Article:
Tor is simple to set up. All you need to do is download the Tor browser, and it will connect you to the web. Once you’re connected to the Tor network, you can browse the web as you normally would. Except everything will be slower. When using Tor, your request for a website hops around the Tor network, bouncing between servers, before emerging and connecting to the actual site you want to visit. This makes Tor slow, sometimes incredibly slow, but that’s necessary to protect your anonymity. And yes, you can combine a VPN with Tor, though that’s somewhat beyond the scope of this guide.
How We Picked
VPN providers like to claim they keep no logs, which means they know nothing about what you do using their services. There are a variety of reasons to be skeptical about this claim, namely because they have to have a user ID of some kind tied to a payment method, which means the potential exists to link your credit card number (and thus your identity) to your browsing activity.
For that reason, I mainly limited my testing to providers that have been subpoenaed for user data in the US or Europe and failed to produce the logs or have undergone a third-party security audit. While these criteria can’t guarantee the providers aren’t saving log data, this method of selection gives us a starting point for filtering through the hundreds of VPN providers.
Using these criteria, I narrowed the field to the most popular, reputable VPN providers and began testing them over a variety of networks (4G, cable, FiOS, and plenty of painfully slow coffee shop networks) over the past nine months. I tested network speed and ease of use (how you connect), and I also considered available payment methods, how often connections dropped, and any slowdowns I encountered.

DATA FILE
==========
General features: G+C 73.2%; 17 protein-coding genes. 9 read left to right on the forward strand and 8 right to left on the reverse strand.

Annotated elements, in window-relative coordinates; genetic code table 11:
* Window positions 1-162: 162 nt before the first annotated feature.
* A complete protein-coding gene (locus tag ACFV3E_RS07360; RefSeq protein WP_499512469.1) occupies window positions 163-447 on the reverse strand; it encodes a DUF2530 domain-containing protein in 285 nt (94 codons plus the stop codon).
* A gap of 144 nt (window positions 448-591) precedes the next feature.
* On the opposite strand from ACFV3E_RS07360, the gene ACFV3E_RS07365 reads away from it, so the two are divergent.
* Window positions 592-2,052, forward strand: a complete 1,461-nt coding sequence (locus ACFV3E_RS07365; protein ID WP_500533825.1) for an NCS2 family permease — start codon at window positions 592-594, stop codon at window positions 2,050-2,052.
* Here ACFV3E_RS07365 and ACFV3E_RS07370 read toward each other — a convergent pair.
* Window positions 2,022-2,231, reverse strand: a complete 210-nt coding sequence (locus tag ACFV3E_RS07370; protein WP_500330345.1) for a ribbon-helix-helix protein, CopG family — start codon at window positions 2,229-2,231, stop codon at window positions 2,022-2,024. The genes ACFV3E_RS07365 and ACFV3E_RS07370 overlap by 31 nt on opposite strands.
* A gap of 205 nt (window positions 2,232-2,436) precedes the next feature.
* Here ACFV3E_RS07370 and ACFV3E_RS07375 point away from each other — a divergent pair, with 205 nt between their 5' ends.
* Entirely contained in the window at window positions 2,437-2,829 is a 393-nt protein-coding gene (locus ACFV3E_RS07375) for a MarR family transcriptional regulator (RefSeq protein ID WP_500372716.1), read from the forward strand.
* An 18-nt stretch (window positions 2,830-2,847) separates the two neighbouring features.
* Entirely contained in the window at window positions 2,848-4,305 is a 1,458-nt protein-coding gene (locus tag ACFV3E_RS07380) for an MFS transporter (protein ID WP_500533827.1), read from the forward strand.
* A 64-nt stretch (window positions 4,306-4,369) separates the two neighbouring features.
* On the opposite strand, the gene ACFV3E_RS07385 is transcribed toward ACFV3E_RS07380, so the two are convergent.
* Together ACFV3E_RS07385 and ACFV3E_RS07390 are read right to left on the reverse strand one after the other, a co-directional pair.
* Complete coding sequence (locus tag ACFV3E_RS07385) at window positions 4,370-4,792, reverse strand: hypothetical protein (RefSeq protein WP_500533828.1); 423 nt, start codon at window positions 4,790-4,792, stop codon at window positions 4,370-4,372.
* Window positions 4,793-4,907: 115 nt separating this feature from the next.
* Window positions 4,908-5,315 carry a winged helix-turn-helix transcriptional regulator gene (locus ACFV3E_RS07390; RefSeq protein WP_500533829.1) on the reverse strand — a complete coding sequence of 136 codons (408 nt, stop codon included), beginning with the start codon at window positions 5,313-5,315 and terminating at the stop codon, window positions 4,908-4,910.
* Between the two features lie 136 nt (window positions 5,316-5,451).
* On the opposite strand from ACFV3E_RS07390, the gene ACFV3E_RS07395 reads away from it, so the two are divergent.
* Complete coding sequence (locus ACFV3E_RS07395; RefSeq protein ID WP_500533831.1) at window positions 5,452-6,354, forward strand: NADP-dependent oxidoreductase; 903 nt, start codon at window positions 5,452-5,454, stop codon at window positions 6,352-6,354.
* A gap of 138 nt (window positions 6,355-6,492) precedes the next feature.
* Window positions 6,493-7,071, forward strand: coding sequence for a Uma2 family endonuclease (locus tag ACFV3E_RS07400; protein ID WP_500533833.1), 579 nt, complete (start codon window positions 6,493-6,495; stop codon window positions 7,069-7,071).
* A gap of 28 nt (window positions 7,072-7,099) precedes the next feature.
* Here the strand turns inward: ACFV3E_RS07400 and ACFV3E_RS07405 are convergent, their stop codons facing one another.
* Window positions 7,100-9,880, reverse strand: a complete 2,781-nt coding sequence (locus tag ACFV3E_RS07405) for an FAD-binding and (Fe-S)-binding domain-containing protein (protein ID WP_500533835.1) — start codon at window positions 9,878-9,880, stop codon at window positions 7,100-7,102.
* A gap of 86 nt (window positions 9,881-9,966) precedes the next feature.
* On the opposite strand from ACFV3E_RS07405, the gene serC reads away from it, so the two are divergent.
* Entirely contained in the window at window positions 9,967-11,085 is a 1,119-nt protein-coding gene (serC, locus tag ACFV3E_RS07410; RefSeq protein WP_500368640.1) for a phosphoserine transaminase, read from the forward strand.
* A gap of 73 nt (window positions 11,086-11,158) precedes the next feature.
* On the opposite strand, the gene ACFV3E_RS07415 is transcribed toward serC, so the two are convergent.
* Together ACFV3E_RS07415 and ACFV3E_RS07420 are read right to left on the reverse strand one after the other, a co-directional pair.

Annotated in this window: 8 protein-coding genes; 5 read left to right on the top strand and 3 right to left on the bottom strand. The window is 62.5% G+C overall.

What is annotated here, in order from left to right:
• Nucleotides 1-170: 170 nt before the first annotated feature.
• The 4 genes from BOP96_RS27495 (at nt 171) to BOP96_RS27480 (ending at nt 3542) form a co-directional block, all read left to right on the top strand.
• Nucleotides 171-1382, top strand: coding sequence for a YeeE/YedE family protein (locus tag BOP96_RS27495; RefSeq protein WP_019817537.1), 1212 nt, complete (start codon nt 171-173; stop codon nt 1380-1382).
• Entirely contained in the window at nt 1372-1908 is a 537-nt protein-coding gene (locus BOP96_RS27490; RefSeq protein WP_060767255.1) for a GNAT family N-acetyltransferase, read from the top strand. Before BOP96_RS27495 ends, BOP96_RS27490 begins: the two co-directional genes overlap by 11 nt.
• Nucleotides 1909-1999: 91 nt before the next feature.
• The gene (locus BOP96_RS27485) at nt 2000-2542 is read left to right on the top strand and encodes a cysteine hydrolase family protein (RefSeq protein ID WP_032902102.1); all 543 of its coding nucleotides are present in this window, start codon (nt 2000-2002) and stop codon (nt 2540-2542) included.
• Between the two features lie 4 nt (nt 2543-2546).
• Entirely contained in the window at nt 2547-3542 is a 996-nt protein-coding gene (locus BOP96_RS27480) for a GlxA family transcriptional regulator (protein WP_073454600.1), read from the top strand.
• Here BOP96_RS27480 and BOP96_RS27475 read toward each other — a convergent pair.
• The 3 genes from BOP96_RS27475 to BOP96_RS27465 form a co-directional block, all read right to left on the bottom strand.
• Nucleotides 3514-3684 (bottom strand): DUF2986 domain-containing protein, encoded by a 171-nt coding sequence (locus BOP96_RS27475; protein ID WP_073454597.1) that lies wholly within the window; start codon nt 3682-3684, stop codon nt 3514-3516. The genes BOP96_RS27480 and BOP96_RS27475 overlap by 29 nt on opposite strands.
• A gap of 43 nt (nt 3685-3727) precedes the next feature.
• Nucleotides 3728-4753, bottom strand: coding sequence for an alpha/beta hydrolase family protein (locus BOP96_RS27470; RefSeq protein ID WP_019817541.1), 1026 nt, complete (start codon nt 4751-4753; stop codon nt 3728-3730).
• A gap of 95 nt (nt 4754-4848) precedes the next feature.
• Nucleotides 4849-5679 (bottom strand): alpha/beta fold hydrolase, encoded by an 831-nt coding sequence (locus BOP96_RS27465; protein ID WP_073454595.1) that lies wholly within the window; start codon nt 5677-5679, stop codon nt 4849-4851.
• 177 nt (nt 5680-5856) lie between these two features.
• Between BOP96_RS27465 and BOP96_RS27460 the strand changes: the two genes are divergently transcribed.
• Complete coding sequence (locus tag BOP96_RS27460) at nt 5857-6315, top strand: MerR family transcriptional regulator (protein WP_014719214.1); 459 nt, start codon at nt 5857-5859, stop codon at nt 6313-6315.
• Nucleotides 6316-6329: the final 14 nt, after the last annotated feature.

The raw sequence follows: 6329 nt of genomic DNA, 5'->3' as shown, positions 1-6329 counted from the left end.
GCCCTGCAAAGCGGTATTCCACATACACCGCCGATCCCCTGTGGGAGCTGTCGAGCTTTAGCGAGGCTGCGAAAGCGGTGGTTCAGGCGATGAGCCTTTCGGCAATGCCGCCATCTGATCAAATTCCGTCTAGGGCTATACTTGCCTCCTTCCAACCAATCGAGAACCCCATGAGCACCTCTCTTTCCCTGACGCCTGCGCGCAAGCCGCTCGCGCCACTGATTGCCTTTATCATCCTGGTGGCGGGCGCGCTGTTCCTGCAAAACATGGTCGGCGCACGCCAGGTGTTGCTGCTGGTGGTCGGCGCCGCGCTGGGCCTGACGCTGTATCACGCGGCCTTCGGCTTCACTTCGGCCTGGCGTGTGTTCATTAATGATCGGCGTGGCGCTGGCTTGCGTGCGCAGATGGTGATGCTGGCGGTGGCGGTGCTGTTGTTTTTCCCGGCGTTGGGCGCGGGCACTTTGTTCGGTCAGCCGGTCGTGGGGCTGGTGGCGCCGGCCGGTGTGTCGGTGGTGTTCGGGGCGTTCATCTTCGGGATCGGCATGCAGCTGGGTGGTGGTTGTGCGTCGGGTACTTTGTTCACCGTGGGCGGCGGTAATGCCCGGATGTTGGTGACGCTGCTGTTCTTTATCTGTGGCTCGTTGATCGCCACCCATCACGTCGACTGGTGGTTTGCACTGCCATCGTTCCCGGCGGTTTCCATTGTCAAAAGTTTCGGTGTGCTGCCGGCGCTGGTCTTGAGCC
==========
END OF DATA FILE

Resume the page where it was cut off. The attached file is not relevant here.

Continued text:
What Happened to ExpressVPN?
ExpressVPN, formerly one of our top picks, was purchased by Kape Technologies earlier this year. The sale of any VPN service is cause for some concern, but in this case it’s more worrying than usual. Kape Technologies, once known as Crossrider, has been accused of malware distribution and fraud. It also owns the once-reliable Private Internet Access (better known as PIA), which we also don’t recommend, and a number of VPN review sites.
Given the background of Kape and its board, which includes ties to both British and Israeli government agencies, we no longer recommend using ExpressVPN or PIA. If you’d like more details on the company’s background, see this article at Restore Privacy.
Why You Might Not Need a VPN
It’s important to understand not just what a VPN can do, but also what it can’t do. As noted above, VPNs act like a protective tunnel. A VPN shields you from people trying to snoop on your traffic while it’s in transit between your computer and the website you’re browsing or the service you’re using.
Public networks that anyone can join—even if they have to use a password to connect—are easy hunting grounds for attackers who want to see your network data. If your data is being sent unencrypted—like if the website you’re connecting to doesn’t use the secure HTTPS method—the amount of information an attacker can gather from you can be disastrous. Web browsers make it easy to tell when your connection is secure. Just look for a green lock icon at the top of your screen next to the web address. These days, most websites connect using HTTPS, so you’re probably fine. But if that green lock icon isn’t there, as it sometimes isn’t on school, library, and small business websites, anyone can view whatever data you’re sending. Unless you’re using a VPN, which hides all of your activity, even on unencrypted websites.